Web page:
The Netherlands: Confidentiality in clinical trials

16 October 2008

Colette Mulder, Marlie Koopstra

Confidentiality covering clinical trials is important in the context of the obtaining patent protection for an invention that is the subject of a clinical trial. If particulars of the invention become public before the application for the patent has been filed, the novelty of the patented subject will be damaged, as result of which the patent will not be valid.

In order to obtain approval to conduct a clinical trial, particulars on the invention may have to be submitted to an Ethics Committee, the Competent Authority and other experts. Information on the invention may also be submitted to monitors, medical personnel or other persons involved in the clinical trial. To prevent the particulars of the invention becoming public in The Netherlands, it is important that when this information is made available in the scope of the clinical trial, confidentiality statements are in place.

In The Netherlands, confidentiality with respect to clinical trials is not provided for by Dutch law but is set out in specific codes and guidelines of the Competent Authority (the Central Committee on Research involving Human Subjects, the “CCMO”) and only applies to members of the CCMO and members of the Ethics Committee (the Medical Ethics Review Committee, the “METC”). Some general administrative laws do contain confidentiality clauses for administrative authorities and public servants.

The Code of the CCMO (Article 10) provides for confidentiality, under a signed confidentiality statement, on the chairman and members of the CCMO and persons who are involved with carrying out any of the tasks of the CCMO. The confidentiality regarding information which the CCMO acquires during the performance of its tasks and of which the confidentiality has been explicitly stated or implicitly arises from the nature of the information. Also, the confidentiality continues after the termination of the membership of the CCMO. If any external experts are used, it should always be checked that they have signed a confidentiality statement as the Code of the CCMO does not apply to them.

The Guideline of the CCMO (Article 1(3)) provides that all members of the METC shall sign and submit confidentiality statements to the CCMO. An example of such a confidentiality statement can be found on the CCMO website (http://www.ccmo-online.nl/main.asp?pid=14&sid=16&ssid=34&sssid=35#aan). In addition, the CCMO has drafted a model regulation for the METC in which the same confidentiality provision as set out in Article 10 of the Code of the CCMO is included.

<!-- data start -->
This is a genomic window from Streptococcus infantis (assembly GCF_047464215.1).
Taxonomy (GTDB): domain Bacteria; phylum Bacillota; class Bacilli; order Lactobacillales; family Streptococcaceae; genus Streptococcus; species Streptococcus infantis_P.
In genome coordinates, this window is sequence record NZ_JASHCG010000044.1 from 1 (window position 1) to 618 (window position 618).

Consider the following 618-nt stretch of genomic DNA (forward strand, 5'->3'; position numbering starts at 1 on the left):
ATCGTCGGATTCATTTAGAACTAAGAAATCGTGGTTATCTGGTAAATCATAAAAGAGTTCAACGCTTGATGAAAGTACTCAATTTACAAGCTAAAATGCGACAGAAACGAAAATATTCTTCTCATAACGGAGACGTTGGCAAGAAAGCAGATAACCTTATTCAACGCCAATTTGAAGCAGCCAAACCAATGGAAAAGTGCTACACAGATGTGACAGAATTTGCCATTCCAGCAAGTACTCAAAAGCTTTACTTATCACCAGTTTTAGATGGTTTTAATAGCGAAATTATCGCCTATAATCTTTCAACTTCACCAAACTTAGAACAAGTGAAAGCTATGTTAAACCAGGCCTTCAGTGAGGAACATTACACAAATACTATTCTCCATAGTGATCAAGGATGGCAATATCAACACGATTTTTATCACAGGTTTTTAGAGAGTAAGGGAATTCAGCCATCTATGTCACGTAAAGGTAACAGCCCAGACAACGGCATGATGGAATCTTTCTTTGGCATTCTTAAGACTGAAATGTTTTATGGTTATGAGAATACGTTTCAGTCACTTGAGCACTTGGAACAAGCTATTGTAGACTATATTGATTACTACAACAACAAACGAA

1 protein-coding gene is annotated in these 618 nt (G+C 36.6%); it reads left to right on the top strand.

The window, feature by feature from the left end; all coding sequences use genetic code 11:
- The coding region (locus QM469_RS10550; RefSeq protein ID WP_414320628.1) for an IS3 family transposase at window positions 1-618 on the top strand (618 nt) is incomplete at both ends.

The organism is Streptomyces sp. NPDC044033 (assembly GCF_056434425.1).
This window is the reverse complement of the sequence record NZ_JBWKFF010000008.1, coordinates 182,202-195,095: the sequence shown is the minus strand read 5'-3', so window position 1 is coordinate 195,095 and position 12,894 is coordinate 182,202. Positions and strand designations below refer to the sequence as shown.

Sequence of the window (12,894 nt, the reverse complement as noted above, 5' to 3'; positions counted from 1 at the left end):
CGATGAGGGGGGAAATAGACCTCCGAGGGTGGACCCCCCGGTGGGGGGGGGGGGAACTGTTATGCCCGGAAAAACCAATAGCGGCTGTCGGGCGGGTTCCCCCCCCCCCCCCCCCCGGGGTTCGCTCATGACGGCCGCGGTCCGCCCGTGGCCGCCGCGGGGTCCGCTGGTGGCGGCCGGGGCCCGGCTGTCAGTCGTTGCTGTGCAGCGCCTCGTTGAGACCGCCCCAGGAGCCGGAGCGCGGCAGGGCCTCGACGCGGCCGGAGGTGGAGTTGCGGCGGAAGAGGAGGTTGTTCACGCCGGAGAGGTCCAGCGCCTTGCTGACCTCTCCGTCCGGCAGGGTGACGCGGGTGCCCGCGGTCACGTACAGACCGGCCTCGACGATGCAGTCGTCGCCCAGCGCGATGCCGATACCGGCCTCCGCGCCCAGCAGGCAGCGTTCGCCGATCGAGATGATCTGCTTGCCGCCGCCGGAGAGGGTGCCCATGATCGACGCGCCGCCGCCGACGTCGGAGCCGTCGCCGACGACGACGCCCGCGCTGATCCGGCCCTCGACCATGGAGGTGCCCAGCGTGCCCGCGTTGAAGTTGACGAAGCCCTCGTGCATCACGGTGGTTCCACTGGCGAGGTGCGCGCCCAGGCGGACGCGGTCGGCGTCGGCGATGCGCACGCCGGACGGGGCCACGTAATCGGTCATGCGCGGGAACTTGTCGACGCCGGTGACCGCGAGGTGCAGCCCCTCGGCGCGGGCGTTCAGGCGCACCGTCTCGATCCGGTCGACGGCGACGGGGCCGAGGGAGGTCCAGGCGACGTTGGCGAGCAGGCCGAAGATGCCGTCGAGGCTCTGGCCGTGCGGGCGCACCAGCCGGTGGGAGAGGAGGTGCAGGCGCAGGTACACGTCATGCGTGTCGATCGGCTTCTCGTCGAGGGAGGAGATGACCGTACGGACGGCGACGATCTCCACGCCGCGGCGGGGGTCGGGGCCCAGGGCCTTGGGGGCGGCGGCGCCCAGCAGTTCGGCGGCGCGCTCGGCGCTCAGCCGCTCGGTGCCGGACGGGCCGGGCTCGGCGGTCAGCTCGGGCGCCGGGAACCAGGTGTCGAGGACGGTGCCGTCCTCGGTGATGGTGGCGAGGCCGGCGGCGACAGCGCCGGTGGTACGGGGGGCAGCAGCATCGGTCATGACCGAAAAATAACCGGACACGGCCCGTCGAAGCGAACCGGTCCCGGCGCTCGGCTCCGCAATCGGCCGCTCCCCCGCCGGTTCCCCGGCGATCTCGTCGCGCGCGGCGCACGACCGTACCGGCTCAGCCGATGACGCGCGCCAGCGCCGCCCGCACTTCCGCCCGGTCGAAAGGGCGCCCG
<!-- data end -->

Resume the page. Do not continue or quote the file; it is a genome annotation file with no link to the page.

The General Administrative Law Act (the so-called: “Awb”), which applies to administrative authorities such as the CCMO (Article 1(a) Awb), contains a general confidentiality provision (Article 2:5(1) Awb). This provision determines that ‘anyone involved in the performance of the duties of an administrative authority who in the process gains access to information which he knows, or should reasonably infer, to be of a confidential nature, and who is not already subject to a duty of secrecy by virtue of his office of profession or any statutory regulation, shall not disclose such information unless he is by statutory regulation obliged to do so or disclosure is necessary in consequence of his duties’. This also applies to institutions, and persons belonging to them or working for them, instructed by an administrative authority in the performance of its duties (Article 2:5(2) Awb).

Furthermore, the Central and Local Government Personnel Act provides for compulsory confidentiality from public servants (although some are excluded) for that information which has become known to them as a consequence of their position (Article 125a(3)).

In addition, the government and governmental organizations, including independent administrative bodies, such as the METC, CCMO, Dutch Medicines Evaluation Board and the Netherlands Health Care Inspectorate are bound by the Government Information (public access) Act (the so-called: “WOB”). The starting point of the WOB is public access to official information regarding an administrative matter. Article 10(c) of the WOB contains an exception for public access to business and manufacturing information, but only when this information has been submitted under the condition that the information is confidential. The WOB only applies indirectly, as it sets out the relationship between the public and the government as to public access of governmental information and is not primarily intended to protect confidential information submitted with respect to clinical trials.

It however remains the responsibility of the patentee that confidentiality statements are in place for any other person involved in the clinical trial who may have access to the particulars of the invention. If and in so far as employees of the patentee or other parties involved in the clinical trial are bound by a confidentiality clause in their employment contract, the wording of such a clause may not sufficiently cover the issues concerned. Therefore it is of the utmost importance that a separate confidentiality agreement is in place.

Without the necessary confidentiality statements in place, the patentability of the invention underlying the clinical trial may be damaged.